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BMW M6

Paul A. Eisenstein
From the Print Edition:
Kelsey Grammer, January/February 2013

Good things are worth waiting for. Case in point: the BMW M6, which recently returned after a painfully long, two-year absence. It’s not only one of the most striking vehicles ever to wear the vaunted M badge, but also the most powerful.

We’re of the firm belief that cabriolets should be driven al fresco under all but the most severe driving conditions, so with the last of the leaves falling to the ground and the weather sliding back into the 50s, we headed out for a day’s meander through Michigan lake country, hoping to take in one of the last nice days before winter set in—and looking for anyone willing to test the mettle of the M6.

That didn’t take long, with a Mercedes-Benz CLS 63 AMG pulling up alongside us on a straight stretch of recently paved four-lane asphalt. Lining up at the light we made sure to set suspension and steering to Sport Plus mode and dial back the stability control. As the light turned green we slammed the throttle, felt the rear wheels hook up with the pavement and experienced the pressure of the raw G-forces. It was over almost as soon as it began, well, 4.3 seconds later, to be precise, the M6 Convertible requiring just a tenth of a second more than the coupe to hit 60.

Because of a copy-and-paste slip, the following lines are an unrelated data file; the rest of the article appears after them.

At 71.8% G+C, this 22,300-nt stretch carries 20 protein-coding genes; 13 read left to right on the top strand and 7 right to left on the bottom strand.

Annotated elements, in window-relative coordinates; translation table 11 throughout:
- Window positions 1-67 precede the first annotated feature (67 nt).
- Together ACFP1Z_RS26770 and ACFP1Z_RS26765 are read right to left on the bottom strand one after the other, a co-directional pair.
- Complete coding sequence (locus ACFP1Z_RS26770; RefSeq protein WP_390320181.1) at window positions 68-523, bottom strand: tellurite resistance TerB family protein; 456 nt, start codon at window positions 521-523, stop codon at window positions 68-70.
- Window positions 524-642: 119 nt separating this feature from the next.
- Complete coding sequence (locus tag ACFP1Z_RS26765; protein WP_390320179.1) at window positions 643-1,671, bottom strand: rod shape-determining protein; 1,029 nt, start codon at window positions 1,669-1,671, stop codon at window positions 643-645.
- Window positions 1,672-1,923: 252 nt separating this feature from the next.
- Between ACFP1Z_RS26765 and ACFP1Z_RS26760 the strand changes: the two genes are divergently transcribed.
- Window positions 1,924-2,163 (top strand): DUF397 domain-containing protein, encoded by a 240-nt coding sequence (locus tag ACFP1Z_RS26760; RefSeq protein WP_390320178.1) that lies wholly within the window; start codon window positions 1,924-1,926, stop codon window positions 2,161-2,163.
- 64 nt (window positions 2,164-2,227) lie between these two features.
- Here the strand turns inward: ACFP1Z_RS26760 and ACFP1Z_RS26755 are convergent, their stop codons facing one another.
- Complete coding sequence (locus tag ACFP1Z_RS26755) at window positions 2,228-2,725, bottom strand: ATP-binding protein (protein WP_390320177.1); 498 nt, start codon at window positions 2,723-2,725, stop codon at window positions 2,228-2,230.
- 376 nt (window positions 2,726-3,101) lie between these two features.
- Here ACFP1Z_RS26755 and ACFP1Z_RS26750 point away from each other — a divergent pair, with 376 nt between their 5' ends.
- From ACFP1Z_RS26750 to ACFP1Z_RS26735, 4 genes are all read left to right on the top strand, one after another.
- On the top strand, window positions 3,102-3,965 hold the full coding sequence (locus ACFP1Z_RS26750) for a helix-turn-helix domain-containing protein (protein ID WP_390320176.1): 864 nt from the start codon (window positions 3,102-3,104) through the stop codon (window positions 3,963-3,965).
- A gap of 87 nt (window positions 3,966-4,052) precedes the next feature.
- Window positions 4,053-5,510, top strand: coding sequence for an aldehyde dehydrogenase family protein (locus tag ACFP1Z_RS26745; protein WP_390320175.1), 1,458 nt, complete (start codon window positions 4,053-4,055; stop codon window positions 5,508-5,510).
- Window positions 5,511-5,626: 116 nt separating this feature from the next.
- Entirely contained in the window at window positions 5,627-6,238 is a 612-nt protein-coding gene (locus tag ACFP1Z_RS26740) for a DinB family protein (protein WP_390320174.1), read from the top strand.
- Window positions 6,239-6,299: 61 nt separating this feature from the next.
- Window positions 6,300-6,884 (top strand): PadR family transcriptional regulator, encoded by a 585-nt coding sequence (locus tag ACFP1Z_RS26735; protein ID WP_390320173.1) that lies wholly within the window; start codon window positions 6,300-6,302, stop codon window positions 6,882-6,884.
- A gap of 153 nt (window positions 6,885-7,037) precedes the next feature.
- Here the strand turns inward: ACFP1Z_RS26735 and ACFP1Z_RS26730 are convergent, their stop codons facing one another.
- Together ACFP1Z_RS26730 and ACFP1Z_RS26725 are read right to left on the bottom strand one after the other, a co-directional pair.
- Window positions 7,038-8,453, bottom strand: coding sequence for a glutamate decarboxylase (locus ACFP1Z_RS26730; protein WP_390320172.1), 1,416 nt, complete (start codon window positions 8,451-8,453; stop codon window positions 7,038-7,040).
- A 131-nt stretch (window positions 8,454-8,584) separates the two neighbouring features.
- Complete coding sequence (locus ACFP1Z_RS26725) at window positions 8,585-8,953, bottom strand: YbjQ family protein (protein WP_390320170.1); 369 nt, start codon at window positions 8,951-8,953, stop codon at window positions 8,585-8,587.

The heart of this demon is a 4.4-liter V-8 that uses BMW’s TwinPower turbos to blast out a blistering 560 horsepower and 500 foot-pounds. That’s a full 10 percent more hp and 30 percent more torque than the prior generation M6 V-10 engine. What’s all the more amazing is that the new model gains about 30 percent better mileage. Another surprise was BMW’s decision to abandon a manual transmission, instead opting for a new seven-speed dual-clutch transmission that can be driven in automatic mode or shifted manually with the steering wheel-mounted paddles. Purists may gripe but we’ll grudgingly admit we’ve never shifted so quickly—or smoothly.

And that’s one of the joys of driving a BMW M. Off the line, the new M6, starting at about $110,000, has the bona fides of a classic muscle car, but the real pleasure is taking it out on back country roads, feeling it nimbly maneuver around the toughest corners and switchbacks. It’s enough to make the rankest amateur feel like a pro.

Of course, it helps that the new M Drive system can adjust six different key performance parameters: the engine management, the response of the Servotronic steering system, the M DCT shift program, the DSC mode, the responses of DDC and even the information in the Head-Up Display. The desired settings can be configured in any combination via the iDrive menu or by using the M Drive select buttons on the center console.

For those who prefer something more solid over their head, BMW has followed the launch of the M6 Convertible with the otherwise identical M6 coupe. Decisions, decisions. We’re just glad to have the M6 back in the BMW lineup.

Visit bmw.com.

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